From 2019, banks with more than £25 billion ($29.9 billion) in deposits are required to formally separate their consumer operations from their investment banking divisions, including to protect against losses in any one and has a separate board.

Also Read :  Investment in China’s New Economy Sectors Shrinks, Caixin Index Shows

Lenders with limited UK business, such as Santander UK, Virgin Money and TSB Bank, could soon be exempt from the measures, the FT reported, with supporters saying it would make them more competitive.

Griffith said it would “make Britain a better place to bank” and “release some capital … over time.”

The biggest investment banks, including HSBC and Barclaysare still required to adjust their operations in order to reduce the risk to consumers from shocks in other parts of the business.

The government is promoting the reforms as part of measures to boost the UK’s financial sector.

— Jenny Reid

British business confidence has fallen in two surveys

A decline in British business confidence was recorded in two surveys published on Wednesday.

A measure from Lloyds Bank showed business confidence at its lowest level since February 2021 and below the long-term average.

It also found that overall economic optimism fell for a sixth straight month and hiring intentions were at an 18-month low.

Wage expectations for businesses eased slightly, but they said they would continue to target higher prices for their goods and services to offset higher operating costs.

Meanwhile, a survey of the service sector by the Confederation of British Industry showed a drop in optimism for the third quarter in a row. The fall was the steepest since May 2020, when Britain was under lockdown.

— Jenny Reid

Stocks on the move: SBB up 5%, Avanza down 7%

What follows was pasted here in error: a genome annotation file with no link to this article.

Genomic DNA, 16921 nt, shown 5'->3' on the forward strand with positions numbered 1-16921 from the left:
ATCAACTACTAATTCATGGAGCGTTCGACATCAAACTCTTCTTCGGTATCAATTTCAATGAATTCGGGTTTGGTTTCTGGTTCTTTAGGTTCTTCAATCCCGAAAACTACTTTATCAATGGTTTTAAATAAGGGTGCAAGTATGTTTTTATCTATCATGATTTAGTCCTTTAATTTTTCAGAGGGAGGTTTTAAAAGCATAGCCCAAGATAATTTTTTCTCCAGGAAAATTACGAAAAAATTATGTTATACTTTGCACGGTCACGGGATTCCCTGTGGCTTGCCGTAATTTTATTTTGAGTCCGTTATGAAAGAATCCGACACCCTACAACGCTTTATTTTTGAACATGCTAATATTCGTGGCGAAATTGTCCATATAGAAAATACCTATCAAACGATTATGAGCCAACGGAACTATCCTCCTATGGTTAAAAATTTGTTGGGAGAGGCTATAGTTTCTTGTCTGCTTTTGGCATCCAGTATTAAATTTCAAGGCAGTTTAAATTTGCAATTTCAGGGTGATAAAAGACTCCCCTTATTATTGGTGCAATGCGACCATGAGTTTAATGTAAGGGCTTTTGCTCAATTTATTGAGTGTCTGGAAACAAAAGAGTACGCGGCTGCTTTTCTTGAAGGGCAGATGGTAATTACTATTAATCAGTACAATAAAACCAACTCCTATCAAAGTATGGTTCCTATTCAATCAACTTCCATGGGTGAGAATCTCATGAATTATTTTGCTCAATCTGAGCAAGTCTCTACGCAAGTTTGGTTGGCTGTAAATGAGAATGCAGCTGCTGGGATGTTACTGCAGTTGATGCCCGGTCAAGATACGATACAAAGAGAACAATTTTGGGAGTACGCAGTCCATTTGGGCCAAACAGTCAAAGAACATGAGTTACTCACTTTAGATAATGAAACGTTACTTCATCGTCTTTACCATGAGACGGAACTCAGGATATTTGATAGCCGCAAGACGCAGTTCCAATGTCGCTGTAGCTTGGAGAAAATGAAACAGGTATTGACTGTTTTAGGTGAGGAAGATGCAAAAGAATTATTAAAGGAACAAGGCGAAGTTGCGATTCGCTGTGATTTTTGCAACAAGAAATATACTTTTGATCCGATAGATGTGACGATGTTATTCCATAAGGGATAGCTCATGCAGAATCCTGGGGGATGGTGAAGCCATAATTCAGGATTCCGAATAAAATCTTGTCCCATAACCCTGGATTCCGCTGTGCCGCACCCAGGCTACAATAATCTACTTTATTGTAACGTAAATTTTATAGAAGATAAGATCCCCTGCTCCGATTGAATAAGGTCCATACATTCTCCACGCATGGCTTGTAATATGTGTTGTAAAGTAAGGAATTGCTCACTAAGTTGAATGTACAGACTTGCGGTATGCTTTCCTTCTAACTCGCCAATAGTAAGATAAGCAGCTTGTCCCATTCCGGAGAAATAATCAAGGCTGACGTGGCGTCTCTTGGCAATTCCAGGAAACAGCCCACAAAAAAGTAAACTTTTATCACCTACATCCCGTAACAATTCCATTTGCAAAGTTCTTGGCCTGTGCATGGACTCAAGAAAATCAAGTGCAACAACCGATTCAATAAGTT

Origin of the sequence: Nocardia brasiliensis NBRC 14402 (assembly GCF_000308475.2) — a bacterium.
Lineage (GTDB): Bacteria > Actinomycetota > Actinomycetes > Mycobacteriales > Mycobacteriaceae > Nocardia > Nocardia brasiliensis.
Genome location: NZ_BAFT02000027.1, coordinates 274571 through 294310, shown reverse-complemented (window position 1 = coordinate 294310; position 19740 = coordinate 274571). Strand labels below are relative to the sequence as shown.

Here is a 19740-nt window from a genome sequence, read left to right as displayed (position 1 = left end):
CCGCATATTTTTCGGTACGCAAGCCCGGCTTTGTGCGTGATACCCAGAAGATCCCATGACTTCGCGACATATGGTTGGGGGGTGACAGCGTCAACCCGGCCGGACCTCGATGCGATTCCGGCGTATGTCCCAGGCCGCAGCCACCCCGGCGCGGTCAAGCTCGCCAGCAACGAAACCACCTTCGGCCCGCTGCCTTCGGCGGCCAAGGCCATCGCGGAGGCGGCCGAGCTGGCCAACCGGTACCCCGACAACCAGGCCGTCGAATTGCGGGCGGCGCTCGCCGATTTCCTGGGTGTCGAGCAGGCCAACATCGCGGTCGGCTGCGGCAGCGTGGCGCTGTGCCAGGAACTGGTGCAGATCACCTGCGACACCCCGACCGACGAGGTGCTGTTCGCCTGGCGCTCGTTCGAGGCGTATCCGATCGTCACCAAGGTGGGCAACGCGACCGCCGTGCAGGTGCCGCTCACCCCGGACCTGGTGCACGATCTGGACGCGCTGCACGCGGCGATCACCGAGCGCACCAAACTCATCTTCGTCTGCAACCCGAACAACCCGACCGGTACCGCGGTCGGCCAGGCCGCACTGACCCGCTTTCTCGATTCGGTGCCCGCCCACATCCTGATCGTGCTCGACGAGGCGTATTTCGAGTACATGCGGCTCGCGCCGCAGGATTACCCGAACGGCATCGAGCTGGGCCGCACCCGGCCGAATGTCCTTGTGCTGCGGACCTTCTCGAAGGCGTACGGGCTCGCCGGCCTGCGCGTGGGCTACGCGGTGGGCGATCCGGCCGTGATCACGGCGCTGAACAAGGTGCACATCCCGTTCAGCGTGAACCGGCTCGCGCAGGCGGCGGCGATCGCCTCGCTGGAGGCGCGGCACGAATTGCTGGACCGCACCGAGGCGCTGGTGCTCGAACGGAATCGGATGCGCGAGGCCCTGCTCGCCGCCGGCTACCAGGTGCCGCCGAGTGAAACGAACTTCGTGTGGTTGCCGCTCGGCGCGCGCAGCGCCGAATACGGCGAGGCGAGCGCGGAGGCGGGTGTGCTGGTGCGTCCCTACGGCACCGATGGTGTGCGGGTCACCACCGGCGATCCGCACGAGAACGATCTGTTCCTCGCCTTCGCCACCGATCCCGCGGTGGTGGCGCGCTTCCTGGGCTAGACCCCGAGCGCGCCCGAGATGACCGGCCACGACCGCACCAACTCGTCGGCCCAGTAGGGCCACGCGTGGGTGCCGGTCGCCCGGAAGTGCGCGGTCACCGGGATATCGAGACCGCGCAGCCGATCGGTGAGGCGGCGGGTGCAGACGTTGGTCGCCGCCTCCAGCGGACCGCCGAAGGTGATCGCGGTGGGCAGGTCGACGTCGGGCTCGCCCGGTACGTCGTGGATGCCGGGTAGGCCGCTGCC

SBB Shares rose 5% in early trade, leading the Stoxx 600, after the Swedish real estate firm agreed to sell a 49% stake in its education division to Brookfield for SEK 9.2 billion ($870.42 million ) to sell.

At the bottom of the European blue chip index, the Swedish bank Avanza fell 7% after suggesting the Riksbank’s latest policy rate hike will not have a positive impact on its net interest income.

Also Read :  Trade Matters - International Trade & Investment

– Elliot Smith

Inflation in France slightly higher than expected in November

France was the first major European economy to report inflation on Wednesday.

France’s consumer price index rose 0.4% month-on-month and 6.2% year-on-year, according to preliminary data from INSEE, unchanged from October and slightly above forecasts of 0.3% month-on-month and 6.1% year-on-year. .

Based on the EU consensus, the annual rate was unchanged at 7.1% in November compared to forecasts.

– Elliot Smith

CNBC Pro: Goldman Sachs’ Currie says oil stocks are trading “well below” their long-term trend

Goldman Sachs Global Head of Commodity Research Jeff Kerry told CNBC that historically, oil stocks have traded significantly higher than the current price level for crude oil..

For example, the price difference between SPDR Oil & Gas ETF and ICE Brent Crude The futures contract was around $66.60 on Tuesday. According to Coifin, as shown in the chart below, this is significantly lower than the $104 at the start of January 2017.

Made with Flourish

CNBC Pro: When Wall Street goes down, these stocks can be safe bets with widening margins

Wall Streeters are worried about the outlook for stocks and are urging investors to be defensive. These stocks can be safe bets with increasing margins.

Professional customers can read more information here.

– Xavier Ong

European Markets: Here are the open calls

European markets are headed for an even higher open on Wednesday as regional markets await the latest inflation data from the Eurozone in November.

Britain’s FTSE is expected to be up 23 points at 7,536, Germany’s DAX up 68 points at 14,414, France’s CAC up 29 points at 6,697 and Italy’s FTSE MIB up 119 points at 24,597, according to IG.

The data release includes preliminary inflation figures for the single currency area, third-quarter gross domestic product readings for France and Italy, and Ireland’s unemployment rate for November.

— Holly Ellyatt

Source

Leave a Reply

Your email address will not be published.

Related Articles

Back to top button